Säkerhetspolisen 2023/24

A serious security situation

An unstable world has an impact on Sweden. Overlapping, mutually reinforcing threats make for a complex threat scenario. This serious security situation is likely to persist, affecting the threat posed by foreign powers and violent extremism alike.

Charlotte von Essen, Head of theSwedish Security Service.

Charlotte von Essen, Head of theSwedish Security Service.

Deniable attacks, disinformation, systematic security threats, and a terrorist threat that remains high; the threats to Sweden are complex, overlapping and mutually reinforcing. External threats affect internal security. We must all be prepared for the situation to deteriorate.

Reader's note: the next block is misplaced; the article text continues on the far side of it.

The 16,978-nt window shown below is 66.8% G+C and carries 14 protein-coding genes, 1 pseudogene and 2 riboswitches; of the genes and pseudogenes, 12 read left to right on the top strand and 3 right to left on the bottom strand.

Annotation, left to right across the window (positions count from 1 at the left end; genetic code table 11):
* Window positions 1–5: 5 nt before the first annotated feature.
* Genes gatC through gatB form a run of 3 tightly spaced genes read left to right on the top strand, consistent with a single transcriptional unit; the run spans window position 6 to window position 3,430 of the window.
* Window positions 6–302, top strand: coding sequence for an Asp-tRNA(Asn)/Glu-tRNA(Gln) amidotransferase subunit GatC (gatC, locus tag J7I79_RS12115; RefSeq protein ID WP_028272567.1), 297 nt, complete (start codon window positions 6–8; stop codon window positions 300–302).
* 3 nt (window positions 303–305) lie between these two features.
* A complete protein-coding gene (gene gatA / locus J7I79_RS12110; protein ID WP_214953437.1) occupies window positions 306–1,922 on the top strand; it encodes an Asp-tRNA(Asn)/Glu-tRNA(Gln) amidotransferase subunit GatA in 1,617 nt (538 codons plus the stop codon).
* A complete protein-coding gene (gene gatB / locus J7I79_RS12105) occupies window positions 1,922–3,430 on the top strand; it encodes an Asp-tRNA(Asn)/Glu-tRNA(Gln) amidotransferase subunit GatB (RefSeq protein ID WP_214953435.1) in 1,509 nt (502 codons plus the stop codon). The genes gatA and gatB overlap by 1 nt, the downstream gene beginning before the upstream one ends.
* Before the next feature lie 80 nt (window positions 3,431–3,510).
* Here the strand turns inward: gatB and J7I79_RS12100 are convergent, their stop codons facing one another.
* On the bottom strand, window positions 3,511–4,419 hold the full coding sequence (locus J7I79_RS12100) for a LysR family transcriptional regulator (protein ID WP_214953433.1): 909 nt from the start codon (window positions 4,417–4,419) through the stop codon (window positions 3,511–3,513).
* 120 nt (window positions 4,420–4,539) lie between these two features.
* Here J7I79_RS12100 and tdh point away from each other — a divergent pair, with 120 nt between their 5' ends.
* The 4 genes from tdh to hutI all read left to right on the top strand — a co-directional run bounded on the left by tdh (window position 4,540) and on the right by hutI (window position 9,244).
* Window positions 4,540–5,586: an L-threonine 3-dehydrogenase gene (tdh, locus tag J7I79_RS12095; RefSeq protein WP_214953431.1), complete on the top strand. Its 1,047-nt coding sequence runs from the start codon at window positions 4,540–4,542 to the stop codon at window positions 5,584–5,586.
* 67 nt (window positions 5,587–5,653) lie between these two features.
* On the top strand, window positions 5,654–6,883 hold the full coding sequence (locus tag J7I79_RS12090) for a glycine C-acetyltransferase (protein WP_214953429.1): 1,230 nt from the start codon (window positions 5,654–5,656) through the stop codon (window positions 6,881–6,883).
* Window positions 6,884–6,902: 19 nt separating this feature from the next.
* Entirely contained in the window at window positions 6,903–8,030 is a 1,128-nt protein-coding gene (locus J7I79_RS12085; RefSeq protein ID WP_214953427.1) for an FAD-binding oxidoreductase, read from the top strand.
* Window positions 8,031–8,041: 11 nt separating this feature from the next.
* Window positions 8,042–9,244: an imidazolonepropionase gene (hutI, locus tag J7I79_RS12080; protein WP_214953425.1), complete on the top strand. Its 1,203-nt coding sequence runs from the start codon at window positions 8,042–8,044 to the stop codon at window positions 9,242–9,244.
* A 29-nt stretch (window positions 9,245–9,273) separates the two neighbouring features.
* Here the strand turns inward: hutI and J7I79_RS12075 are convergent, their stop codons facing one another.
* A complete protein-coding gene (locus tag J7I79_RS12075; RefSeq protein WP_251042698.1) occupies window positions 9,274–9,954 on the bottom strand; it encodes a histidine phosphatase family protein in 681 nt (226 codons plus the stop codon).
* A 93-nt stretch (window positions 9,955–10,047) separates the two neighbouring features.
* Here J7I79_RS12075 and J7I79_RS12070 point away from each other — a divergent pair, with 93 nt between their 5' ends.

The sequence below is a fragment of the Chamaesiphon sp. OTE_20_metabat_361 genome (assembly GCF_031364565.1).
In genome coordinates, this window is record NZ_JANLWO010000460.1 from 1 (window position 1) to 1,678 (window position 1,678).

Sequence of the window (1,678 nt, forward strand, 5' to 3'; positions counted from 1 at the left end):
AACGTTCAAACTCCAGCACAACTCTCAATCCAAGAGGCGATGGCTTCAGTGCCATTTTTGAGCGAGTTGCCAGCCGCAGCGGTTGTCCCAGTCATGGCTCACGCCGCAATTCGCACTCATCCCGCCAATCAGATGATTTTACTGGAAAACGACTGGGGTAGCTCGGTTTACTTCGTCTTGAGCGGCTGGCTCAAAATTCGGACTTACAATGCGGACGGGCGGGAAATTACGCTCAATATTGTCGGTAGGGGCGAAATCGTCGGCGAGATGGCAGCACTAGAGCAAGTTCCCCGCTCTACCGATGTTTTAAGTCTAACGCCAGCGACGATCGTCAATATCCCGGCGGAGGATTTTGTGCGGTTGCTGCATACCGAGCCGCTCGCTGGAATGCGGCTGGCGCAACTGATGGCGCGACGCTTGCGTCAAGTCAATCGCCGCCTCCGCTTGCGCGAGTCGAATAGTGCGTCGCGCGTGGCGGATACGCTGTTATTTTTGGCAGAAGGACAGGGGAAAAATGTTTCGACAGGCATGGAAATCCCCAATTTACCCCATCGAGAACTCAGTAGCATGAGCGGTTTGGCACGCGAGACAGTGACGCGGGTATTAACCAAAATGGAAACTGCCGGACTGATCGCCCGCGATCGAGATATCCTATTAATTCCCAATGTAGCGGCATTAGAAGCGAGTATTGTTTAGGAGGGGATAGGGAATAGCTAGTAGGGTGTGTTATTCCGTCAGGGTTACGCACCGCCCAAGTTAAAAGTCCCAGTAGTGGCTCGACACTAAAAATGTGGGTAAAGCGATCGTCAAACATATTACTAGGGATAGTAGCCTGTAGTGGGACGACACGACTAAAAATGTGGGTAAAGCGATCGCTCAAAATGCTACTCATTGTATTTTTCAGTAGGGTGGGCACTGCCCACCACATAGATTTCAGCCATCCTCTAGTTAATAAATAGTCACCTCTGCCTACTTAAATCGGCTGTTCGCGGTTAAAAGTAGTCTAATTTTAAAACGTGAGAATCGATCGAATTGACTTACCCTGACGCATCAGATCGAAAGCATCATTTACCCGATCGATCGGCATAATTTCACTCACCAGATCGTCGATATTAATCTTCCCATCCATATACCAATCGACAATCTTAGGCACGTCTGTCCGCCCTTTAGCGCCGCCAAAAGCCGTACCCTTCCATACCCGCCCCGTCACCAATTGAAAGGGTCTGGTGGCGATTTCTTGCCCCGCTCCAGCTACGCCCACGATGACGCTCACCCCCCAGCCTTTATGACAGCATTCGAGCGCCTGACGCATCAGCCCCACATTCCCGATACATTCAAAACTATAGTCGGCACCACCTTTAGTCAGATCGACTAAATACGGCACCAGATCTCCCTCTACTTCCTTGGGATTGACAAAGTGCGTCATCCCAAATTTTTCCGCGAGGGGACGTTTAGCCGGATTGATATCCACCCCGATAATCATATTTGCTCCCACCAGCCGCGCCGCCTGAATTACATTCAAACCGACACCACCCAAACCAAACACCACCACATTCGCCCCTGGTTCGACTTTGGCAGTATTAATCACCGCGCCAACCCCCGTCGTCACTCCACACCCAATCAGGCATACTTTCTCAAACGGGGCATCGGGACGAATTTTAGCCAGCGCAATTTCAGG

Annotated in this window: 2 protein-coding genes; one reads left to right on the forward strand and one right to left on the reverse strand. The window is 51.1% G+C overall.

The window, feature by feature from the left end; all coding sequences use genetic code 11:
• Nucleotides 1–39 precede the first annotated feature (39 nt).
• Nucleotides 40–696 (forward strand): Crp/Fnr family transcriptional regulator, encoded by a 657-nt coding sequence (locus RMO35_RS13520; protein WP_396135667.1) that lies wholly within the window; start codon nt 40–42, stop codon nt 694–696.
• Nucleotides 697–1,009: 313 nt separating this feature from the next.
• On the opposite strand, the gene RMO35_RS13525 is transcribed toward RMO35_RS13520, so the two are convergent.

The Swedish Security Service is aware of activities that threaten national security in all of our operational areas, including counter-espionage, protective security, counter-terrorism, counter-subversion and dignitary protection. We work intensely, in all of our operational areas, to counter the threats to our country.

Sweden must not become a platform for foreign powers or violent extremists. Our protectees must be able to perform their duties safely and securely. Sweden must safeguard what is most valuable to us, including our secrets.

As a national security service, we must be able to handle threats both in the short and long term, whether direct or indirect. In a gradually deteriorating situation, it can be difficult to discern escalation. Events and perspectives must be viewed as a whole to reveal the bigger picture. Being able to cooperate and share information with our partners is crucial to creating the most detailed situational picture possible.